That’s it, simple as that.  It’s a colonial enterprise.  I mean, the government spokesperson has an Australian accent.  You can hear it when he is speaking on behalf of the American-accented prime minister.

We ask for the right of return, the addressing of our grievances, and the telling of our story. Sounds pretty just, right?  Can you stand with us on those things too?  Can you say openly that Palestinians have as at least as much of a claim to all of Palestine/Israel as Jews do?  Can you say that we deserve to be treated as equal citizens regardless of religion or ethnicity?

See, we Palestinians all carry around a map of our homeland, whether it’s embodied on a necklace, on a tattoo, or in our hearts.  And yes, it’s from the “river to the sea.”  And yes, we know that those borders were drawn by imperial powers from Europe.  But it is that recognizable triangular New Jersey-sized piece of land from which we form our political identity.  That’s where we were driven from. That’s where we fight for justice.  That’s where we find our roots.  That map is why we call ourselves Palestinian.

And guess what? Israelis draw the same map.  In fact, the .  Funny, right?  That could be a segment on The Daily Show.  The fact that Palestinians and Israelis draw each other’s countries into their own maps is easy fodder.

Perhaps you’re taking a step-by-step approach where you will eventually get to the larger issues around this “conflict.”  If so, I would advise you to do so secretly.  If word gets out about that, you might not last too long on the air.

My point to you is this.  In a country where we are seen as generally unworthy of protection, we appreciate you telling the world that we Palestinians are, in fact, human beings who do not deserve to be indiscriminately killed.  But it is not enough. My worry is that your saying (or implying) as much will lead other liberal, progressive Americans of conscience to think it is enough as well.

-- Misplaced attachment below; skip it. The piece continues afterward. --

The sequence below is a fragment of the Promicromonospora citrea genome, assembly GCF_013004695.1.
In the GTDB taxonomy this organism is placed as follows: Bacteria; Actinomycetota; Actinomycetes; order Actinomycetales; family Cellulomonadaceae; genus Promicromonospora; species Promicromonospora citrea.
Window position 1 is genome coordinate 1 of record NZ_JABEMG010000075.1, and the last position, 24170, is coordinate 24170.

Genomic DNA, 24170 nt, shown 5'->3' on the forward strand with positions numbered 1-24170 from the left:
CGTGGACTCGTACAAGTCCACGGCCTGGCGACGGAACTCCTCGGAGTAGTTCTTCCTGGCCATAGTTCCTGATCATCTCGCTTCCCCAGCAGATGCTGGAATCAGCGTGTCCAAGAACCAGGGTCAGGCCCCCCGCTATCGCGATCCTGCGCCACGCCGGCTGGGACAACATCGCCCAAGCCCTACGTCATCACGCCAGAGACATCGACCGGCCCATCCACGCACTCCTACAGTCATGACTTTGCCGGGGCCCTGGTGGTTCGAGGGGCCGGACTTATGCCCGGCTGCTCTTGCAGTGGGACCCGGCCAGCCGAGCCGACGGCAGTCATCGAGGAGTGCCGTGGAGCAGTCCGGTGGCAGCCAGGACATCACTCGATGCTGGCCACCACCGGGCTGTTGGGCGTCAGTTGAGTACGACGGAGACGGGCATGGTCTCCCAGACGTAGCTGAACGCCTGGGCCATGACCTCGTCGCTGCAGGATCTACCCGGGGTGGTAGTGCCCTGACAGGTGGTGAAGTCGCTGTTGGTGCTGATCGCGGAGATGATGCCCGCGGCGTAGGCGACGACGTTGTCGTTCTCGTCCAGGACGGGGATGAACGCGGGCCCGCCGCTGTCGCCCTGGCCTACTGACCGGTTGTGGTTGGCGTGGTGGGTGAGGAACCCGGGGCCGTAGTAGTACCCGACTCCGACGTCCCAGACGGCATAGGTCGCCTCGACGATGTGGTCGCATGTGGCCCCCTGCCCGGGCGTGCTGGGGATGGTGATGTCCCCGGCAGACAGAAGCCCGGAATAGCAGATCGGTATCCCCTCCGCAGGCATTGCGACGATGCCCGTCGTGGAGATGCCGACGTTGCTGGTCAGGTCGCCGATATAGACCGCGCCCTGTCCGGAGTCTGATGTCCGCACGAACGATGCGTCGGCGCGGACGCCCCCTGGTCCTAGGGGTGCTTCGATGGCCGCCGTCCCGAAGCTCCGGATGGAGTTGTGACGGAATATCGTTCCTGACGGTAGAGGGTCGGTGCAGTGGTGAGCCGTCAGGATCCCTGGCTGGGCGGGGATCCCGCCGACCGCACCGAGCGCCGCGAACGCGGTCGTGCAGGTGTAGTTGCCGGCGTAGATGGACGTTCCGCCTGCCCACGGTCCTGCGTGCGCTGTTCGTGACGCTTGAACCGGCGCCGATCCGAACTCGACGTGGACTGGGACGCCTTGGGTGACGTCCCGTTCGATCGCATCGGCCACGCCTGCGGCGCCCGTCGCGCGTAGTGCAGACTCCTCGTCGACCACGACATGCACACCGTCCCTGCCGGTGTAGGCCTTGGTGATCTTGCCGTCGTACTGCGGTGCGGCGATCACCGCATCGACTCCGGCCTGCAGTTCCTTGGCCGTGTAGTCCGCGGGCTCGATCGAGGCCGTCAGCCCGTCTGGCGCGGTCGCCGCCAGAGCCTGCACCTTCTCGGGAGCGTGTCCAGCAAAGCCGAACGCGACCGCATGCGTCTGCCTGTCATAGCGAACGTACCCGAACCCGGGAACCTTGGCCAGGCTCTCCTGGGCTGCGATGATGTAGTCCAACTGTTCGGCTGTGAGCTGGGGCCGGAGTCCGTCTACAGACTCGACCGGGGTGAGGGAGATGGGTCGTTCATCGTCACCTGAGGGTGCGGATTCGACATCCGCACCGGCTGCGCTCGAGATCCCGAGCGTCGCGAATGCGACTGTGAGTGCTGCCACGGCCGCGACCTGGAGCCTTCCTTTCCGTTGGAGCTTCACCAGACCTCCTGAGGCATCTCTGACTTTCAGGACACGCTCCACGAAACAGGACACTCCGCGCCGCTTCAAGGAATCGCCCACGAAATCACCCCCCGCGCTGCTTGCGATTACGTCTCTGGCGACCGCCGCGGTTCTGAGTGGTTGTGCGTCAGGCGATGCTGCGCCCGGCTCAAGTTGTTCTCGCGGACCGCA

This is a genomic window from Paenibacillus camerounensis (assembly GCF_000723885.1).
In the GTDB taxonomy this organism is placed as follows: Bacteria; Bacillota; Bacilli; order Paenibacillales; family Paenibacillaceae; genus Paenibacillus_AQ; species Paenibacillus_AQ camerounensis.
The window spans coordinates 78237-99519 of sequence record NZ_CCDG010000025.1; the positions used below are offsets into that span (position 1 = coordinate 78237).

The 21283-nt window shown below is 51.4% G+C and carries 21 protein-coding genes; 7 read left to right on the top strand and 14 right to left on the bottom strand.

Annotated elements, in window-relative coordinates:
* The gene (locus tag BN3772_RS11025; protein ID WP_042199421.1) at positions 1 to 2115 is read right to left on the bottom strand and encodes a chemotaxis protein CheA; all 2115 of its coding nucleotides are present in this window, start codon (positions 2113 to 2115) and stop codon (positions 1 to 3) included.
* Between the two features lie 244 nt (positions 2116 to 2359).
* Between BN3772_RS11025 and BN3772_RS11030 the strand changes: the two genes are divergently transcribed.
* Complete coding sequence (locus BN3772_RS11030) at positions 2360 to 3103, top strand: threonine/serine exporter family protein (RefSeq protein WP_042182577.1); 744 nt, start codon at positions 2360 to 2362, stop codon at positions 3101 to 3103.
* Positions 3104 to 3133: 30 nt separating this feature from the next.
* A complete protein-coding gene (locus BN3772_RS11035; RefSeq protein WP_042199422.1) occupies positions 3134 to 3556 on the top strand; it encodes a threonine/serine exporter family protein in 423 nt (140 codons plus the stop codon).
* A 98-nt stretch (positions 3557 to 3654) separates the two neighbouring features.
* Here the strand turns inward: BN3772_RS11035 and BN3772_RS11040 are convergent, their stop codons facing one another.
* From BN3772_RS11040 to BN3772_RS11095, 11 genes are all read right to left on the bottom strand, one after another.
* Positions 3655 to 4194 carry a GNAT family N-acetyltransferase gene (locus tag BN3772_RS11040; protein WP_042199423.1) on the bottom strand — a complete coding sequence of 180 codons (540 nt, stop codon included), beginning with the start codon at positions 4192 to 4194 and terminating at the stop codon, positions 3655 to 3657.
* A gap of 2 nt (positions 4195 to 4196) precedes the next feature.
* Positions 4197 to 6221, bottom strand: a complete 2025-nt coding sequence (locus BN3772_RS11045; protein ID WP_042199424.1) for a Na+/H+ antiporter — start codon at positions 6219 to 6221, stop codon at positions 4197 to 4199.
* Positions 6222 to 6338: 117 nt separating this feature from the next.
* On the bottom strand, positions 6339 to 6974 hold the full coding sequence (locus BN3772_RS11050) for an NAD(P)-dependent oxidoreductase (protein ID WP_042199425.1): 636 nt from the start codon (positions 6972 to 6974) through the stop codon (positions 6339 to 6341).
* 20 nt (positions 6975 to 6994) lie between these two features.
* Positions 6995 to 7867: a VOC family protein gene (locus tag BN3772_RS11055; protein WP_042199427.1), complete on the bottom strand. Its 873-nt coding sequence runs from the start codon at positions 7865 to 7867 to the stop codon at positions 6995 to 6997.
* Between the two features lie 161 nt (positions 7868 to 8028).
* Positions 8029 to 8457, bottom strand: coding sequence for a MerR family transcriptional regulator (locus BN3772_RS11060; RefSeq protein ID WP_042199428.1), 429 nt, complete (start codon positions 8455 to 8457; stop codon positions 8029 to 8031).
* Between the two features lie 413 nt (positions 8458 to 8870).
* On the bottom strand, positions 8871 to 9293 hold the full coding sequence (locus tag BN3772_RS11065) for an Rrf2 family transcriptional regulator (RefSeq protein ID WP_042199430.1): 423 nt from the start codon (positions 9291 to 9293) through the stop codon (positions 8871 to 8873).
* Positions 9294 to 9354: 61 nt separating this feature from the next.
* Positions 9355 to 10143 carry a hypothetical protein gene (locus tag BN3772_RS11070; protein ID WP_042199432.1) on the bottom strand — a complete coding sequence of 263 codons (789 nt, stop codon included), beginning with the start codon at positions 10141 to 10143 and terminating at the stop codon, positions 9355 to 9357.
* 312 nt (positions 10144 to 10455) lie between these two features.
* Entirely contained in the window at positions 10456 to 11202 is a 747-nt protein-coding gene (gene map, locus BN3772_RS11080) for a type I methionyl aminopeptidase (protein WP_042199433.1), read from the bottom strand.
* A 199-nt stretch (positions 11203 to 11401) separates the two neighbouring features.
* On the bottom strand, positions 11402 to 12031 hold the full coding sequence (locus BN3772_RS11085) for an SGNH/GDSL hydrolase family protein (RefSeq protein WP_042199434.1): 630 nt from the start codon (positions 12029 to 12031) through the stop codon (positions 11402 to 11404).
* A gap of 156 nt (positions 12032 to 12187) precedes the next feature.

Now, I’m not necessarily asking you to raise the “Zionism is racism” banner.  However, if you want to, I have many in my possession and will happily send you one. Let me know.  I’m just asking you to say that the current carnage in Gaza might be indicative of a larger problem where the “only democracy in the Middle East” sees us natives as a “demographic threat.”

So, can you say any of these things?  If so, thanks.  If you can’t bring yourself to do it, I am always available to come on and have a discussion.  I’ll bring a map.


About Amer Zahr 181 Articles
Amer Zahr is a Palestinian American comedian, writer, professor and speaker living in Dearborn, Michigan. He is also the editor of "The Civil Arab."


  1. “Can you say openly that Palestinians have as much of a claim to all of Palestine/Israel as Jews do? ” Sorry only this line is inaccurate. Are you saying that ancient Jews who once had a kingdom in parts of historic Palestine can go back in time and claim sovereignty? If so, there have been many kingdoms in all or parts of historic Palestine, do they have a claim too? The Arabs/Muslims ruled over Spain for 800, surely they can lay claim to Spain today?!?!?!

      • Okay let’s try this again for our esteemed comic. “Can you say openly that Palestinians have as much of a claim to all of Palestine/Israel as Jews do?” Sorry only this line is inaccurate. Are you saying that ancient Jews who once had a kingdom in parts of historic Palestine can go back in time and lay a claim? If so, there have been many kingdoms in all or parts of historic Palestine, do they have a claim too? The Arabs/Muslims ruled over Spain for 800 years, surely they can lay claim to Spain today?!?!?!